The Greek philosopher Heraclitus is credited with the observation that: “The only constant in life is change.” In the 21st century, the pace of change has accelerated and, as activist and educator Tim Wise pointed out back in 2009, one of its manifestations created a “perfect storm for white anxiety.”
The “perfect storm” Wise refers to includes (1) the demographics of whites becoming a plurality and no longer a majority by 2040, (2) the election of the country’s first African American president, (3) the fact that, for the first time in 75 years, white people experienced double-digit unemployment, and (4) the “cross-pollination” of racial diversity in our entertainment culture.
Over the last few years, prophetic voices have warned us about what would happen in response to that kind of change. In 2014, blogger Doug Muder made the prescient comparison between what had become known as the Tea Party and the Confederacy. Documenting how the Civil War didn’t end when Lee surrendered at Appomattox, he identified the Confederate mindset.
The essence of the Confederate worldview is that the democratic process cannot legitimately change the established social order, and so all forms of legal and illegal resistance are justified when it tries…The Confederate sees a divinely ordained way things are supposed to be, and defends it at all costs. No process, no matter how orderly or democratic, can justify fundamental change.
The party that has relied on winning with a white majority is increasingly finding itself at odds with our democratic processes. Muder’s warning was repeated by David Frum in “Trumpocracy” where he wrote that “if conservatives become convinced that they cannot win democratically, they will not abandon conservatism. They will reject democracy.”
In The Great Suppression, journalist Zachary Roth outlined the steps Republicans took when they realized that their party could no longer claim to represent the majority.
Today’s conservatives have no such confidence that the people are on their side. In fact, they are beginning to perceive that they’re in the minority – perhaps more glaringly than ever before. And yet this realization has brought with it another more hopeful one: being outnumbered doesn’t have to mean losing.
Following their defeat in the 2008 election, the GOP increasingly relied on anti-democratic strategies such as voter suppression, gerrymandering, preemption, and judicial engagement. They have now escalated into being a party that will do anything to hang on to power.
As an example, Majority Leader McConnell didn’t cross the Rubicon when he proposed jamming through Trump’s Supreme Court nominee weeks before an election (or even during a lame-duck session). That happened back when he refused to even hold hearings, much less a vote, on a Democratic president’s nominee almost a year prior to an election.
McConnell’s abandonment of precedents must be put into the context of his reveling in being the “grim reaper” who refuses to consider any major legislation in the Senate after passing tax cuts for the wealthy in 2017. His only goal has been to confirm the extremist judges that Trump has nominated to the federal courts. As I’ve previously explained, McConnell knows that his party is in decline and has been willing to castrate Congress in order to allow judges—who serve lifetime appointments—to legislate from the bench.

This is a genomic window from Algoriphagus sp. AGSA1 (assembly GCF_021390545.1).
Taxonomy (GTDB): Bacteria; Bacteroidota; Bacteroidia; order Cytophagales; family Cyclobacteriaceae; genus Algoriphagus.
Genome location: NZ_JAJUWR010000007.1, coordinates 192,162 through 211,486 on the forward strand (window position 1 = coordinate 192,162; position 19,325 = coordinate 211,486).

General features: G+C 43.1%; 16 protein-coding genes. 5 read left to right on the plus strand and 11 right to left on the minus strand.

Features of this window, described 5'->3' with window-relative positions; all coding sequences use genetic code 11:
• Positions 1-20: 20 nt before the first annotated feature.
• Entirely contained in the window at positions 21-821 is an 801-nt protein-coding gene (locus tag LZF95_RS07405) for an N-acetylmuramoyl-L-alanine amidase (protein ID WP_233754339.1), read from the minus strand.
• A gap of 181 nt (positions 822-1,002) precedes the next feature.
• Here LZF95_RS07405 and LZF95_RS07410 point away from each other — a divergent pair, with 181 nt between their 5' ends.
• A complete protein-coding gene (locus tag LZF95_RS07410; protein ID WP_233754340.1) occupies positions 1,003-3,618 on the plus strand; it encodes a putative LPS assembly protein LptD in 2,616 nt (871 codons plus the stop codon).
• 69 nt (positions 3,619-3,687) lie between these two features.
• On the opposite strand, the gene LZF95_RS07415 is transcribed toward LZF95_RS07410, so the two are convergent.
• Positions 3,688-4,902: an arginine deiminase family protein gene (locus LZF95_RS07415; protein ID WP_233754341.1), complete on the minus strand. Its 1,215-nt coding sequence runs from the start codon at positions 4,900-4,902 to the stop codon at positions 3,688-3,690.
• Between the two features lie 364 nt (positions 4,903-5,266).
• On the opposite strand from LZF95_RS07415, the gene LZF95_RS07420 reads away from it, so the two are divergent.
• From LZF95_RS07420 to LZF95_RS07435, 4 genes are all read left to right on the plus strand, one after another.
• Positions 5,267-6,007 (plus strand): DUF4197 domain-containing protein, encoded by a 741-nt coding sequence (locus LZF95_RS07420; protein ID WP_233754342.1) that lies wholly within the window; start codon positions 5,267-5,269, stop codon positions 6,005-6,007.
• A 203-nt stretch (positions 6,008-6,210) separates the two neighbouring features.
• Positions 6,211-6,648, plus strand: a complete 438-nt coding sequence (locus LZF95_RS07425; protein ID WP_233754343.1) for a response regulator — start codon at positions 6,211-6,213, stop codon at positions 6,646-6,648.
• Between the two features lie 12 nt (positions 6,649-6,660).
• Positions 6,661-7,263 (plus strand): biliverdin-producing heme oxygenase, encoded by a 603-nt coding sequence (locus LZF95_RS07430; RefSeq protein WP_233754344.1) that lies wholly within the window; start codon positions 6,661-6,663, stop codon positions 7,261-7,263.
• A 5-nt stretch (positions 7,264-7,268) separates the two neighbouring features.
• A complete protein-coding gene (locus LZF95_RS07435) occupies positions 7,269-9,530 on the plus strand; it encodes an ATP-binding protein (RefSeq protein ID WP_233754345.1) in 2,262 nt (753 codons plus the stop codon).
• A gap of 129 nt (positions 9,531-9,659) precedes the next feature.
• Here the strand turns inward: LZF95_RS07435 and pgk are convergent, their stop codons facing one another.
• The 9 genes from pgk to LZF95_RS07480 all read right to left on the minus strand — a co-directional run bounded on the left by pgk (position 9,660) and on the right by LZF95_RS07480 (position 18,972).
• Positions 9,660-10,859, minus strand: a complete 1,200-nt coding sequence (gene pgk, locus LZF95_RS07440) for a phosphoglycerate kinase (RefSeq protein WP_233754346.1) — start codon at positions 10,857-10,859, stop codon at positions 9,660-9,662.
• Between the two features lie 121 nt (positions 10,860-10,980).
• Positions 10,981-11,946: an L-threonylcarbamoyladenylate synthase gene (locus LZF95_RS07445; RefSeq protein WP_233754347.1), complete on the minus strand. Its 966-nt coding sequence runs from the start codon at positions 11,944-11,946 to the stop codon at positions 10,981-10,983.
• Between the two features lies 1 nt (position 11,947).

Over the last four years, Republicans have demonstrated how far they’ll go to stand with a criminal president. That could reach its peak when all of Trump’s lies about fraud associated with mail-in ballots become his pathway to stealing the election. Just recently he told the crowd at a campaign rally that, “We’re gonna have a victory on November 3rd the likes of which you’ve never seen. Now we’re counting on the federal court system to make it so we can actually have an evening where we know who wins, OK? Not where the votes are going to be counted a week later or two weeks later.” That’s the plan—simply disenfranchise the millions of people who vote by mail during a pandemic. Will Republicans stand by while Trump uses the courts McConnell has stacked to steal the election? We’ve seen nothing to indicate that they wouldn’t.
Since the mid-nineteenth century, politics in the U.S. has been dominated by two parties: Republicans and Democrats. While we have many examples of how those parties fought back from minority status, we have no history to inform us about what happens when one of them retreats from seeking a majority and thus begins to die.
Fighting back has always meant building a coalition large enough to win elections. The reason the Republican Party faces its demise is that, ever since Barack Obama beat Mitt Romney in 2012, it has rejected any attempt to reach out to a changing America. Instead, Republicans have relied on firing up their existing base. As Lindsey Graham once said, the GOP’s problem is that “we’re not generating enough angry white guys to stay in business for the longer term.”
We don’t know what happens when an American political party dies. But what we’re seeing from Republicans is an attempt to take democracy down with them.